Pentecostés is dying, it’s had years of agony since they closed the sanatoriums. Those who could, went to other towns because work had ended. The old remember it with nostalgia; they earned good money, relatives arrived continually from the cities to see their sick. Everything was sold. Now there are almost no businesses—the bakery, the butcher, the general store, and a bar with deserted billiards. The windows and doors of the train station are shut tight, and on the roof weeds and the stones the kids toss proliferate. Rust has accumulated, making rails hardly visible, and people have taken to putting up sleepers in their houses.
For days Ethel-chalk-dust has not gone to school and not appeared. Everyone knows it, but nobody says a word. Only now and then adults murmur those things that children don’t understand but whose bitter undertone they perceive and suffer. That’s why they know that Ethel will not come back from where she’s gone, because when their elders stop looking straight at them, they’re hiding something, and for some time their mothers have been avoiding their eyes when they seek answers.
The bad word did not appear on the blackboard again, but they know that it is still there palpitating like a heart under the black made ratty by chalk. And once, during one of their recesses, a boy dared to say it, though in a very low voice; and when they reprimanded his conduct, he denied it, but he quickly justified himself by saying that Ethel was bad because his father said so.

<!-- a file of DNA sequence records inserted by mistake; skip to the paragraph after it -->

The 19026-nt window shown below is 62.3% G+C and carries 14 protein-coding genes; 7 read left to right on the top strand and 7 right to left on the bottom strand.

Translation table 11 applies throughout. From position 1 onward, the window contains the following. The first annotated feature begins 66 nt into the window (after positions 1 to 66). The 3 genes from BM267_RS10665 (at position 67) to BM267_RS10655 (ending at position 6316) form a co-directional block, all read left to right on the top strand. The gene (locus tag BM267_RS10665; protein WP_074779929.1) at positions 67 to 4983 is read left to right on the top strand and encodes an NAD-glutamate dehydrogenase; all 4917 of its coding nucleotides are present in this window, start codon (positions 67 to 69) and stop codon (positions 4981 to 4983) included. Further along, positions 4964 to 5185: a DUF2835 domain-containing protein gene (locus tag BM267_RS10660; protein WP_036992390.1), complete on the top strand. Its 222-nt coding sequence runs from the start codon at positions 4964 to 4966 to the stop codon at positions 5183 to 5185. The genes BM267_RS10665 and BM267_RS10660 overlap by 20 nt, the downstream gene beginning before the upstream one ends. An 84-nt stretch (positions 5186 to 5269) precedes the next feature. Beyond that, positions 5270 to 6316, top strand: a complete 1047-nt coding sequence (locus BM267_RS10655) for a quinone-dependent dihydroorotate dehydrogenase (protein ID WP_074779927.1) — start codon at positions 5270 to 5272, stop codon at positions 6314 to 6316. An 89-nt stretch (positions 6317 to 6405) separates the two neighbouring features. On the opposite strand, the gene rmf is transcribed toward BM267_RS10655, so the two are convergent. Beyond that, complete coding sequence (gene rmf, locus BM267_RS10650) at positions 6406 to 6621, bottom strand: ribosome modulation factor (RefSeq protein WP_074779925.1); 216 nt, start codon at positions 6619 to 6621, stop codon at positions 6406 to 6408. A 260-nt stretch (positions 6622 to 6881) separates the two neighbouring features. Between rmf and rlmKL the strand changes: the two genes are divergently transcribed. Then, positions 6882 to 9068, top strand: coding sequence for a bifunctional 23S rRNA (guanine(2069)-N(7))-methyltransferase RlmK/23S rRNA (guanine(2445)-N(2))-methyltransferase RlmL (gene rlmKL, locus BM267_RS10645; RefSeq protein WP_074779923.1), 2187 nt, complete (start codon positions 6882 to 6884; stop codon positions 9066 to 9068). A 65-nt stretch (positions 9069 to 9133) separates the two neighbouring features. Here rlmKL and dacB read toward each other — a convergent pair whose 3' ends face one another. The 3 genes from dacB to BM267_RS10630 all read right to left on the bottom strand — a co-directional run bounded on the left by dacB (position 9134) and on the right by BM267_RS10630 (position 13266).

Braulio was alone, standing on the top of the rock, looking down into the river, throwing stones into the whirlpool and, as so many other times, asking for answers from the churning vortex. And it is possible that that day the river might answer Braulio because there was an instant in which the blue sky, as blue as ever, seemed to be diluted into clouds of fear over the light reddish horizon, and the facades of the abandoned sanatoriums became tinted a golden yellow. Braulio associated the color with the brass nimbus over the heads of the angels in the Pentecostés church. It was then when he learned from their mouths that Ethel had been converted into one of them and that she was near, since he felt under his skin the presence of his friend like a light electric current that raised the incipient hairs on his arms.
Braulio ran with all his might, crossed Pentecostés along the main street, reached his house, and rushed in like a downpour, from fatigue hardly murmuring, Ethel, Ethel is there, under the arches.
It was getting dark when the authorities and the police, handkerchiefs over their mouths, entered the ruined men’s pavilion. They did not need artificial lights because the sun still agonized on the façade and penetrated the galleries, low, yellow as bronze, and fell on the dangling body of Ethel among debris, garbage, and thickets.
Braulio hides a little cologne flask that was his father’s in which he has saved a few bits of red lead. In bed he keeps staring at it until he finally falls asleep. At times he dreams of Ethel. Never again did that name or the unpronounceable word appear on the blackboard. One day Braulio wrote his own name on the underside of the desk top among the palimpsest of names of old students, where perhaps an unpronounceable name is hidden, deeply carved with a penknife.

Translated by H.E. Francis from the Spanish